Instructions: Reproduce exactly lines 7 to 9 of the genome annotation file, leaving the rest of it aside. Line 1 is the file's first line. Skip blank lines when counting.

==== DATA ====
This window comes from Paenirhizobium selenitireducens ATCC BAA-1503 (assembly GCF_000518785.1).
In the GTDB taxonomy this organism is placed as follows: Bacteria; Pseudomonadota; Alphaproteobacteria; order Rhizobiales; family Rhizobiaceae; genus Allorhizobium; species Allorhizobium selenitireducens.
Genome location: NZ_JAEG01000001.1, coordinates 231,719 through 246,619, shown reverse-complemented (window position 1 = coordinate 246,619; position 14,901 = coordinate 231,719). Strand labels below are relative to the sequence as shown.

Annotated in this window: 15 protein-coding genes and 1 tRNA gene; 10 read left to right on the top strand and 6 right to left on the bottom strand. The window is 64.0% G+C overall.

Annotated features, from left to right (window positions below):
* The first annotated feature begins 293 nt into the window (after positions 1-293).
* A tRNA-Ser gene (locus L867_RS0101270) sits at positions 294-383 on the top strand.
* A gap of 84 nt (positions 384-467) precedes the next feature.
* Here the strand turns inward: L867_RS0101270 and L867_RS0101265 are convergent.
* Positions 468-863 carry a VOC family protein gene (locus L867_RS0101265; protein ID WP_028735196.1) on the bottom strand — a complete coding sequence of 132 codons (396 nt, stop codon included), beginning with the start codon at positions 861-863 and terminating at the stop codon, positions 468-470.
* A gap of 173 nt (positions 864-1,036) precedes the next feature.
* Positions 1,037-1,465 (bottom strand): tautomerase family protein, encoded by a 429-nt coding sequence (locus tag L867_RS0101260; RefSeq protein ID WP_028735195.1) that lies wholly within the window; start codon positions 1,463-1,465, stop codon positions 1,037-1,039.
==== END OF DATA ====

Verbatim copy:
* A tRNA-Ser gene (locus L867_RS0101270) sits at positions 294-383 on the top strand.
* A gap of 84 nt (positions 384-467) precedes the next feature.
* Here the strand turns inward: L867_RS0101270 and L867_RS0101265 are convergent.